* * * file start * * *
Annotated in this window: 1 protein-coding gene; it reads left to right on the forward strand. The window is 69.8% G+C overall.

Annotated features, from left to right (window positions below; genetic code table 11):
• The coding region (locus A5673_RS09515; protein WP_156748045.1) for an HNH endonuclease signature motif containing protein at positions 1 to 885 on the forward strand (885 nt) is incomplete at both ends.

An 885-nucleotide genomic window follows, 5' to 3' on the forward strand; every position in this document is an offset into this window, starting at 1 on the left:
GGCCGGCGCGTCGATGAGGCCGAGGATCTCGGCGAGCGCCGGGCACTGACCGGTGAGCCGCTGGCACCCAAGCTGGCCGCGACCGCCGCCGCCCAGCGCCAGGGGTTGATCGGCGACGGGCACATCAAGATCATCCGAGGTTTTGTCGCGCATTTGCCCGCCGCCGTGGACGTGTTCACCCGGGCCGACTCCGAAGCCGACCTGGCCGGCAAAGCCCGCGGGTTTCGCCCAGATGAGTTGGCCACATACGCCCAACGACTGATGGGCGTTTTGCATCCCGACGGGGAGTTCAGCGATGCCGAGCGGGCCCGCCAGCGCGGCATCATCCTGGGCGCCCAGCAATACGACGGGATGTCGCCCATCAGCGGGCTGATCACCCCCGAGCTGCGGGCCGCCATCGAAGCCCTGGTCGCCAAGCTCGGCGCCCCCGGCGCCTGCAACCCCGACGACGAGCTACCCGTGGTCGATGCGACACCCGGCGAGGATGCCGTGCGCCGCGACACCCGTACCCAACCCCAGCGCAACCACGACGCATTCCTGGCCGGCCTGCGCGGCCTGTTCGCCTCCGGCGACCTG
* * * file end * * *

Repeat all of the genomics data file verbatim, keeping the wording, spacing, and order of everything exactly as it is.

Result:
Annotated in this window: 1 protein-coding gene; it reads left to right on the forward strand. The window is 69.8% G+C overall.

Annotated features, from left to right (window positions below; genetic code table 11):
• The coding region (locus A5673_RS09515; protein WP_156748045.1) for an HNH endonuclease signature motif containing protein at positions 1 to 885 on the forward strand (885 nt) is incomplete at both ends.

An 885-nucleotide genomic window follows, 5' to 3' on the forward strand; every position in this document is an offset into this window, starting at 1 on the left:
GGCCGGCGCGTCGATGAGGCCGAGGATCTCGGCGAGCGCCGGGCACTGACCGGTGAGCCGCTGGCACCCAAGCTGGCCGCGACCGCCGCCGCCCAGCGCCAGGGGTTGATCGGCGACGGGCACATCAAGATCATCCGAGGTTTTGTCGCGCATTTGCCCGCCGCCGTGGACGTGTTCACCCGGGCCGACTCCGAAGCCGACCTGGCCGGCAAAGCCCGCGGGTTTCGCCCAGATGAGTTGGCCACATACGCCCAACGACTGATGGGCGTTTTGCATCCCGACGGGGAGTTCAGCGATGCCGAGCGGGCCCGCCAGCGCGGCATCATCCTGGGCGCCCAGCAATACGACGGGATGTCGCCCATCAGCGGGCTGATCACCCCCGAGCTGCGGGCCGCCATCGAAGCCCTGGTCGCCAAGCTCGGCGCCCCCGGCGCCTGCAACCCCGACGACGAGCTACCCGTGGTCGATGCGACACCCGGCGAGGATGCCGTGCGCCGCGACACCCGTACCCAACCCCAGCGCAACCACGACGCATTCCTGGCCGGCCTGCGCGGCCTGTTCGCCTCCGGCGACCTG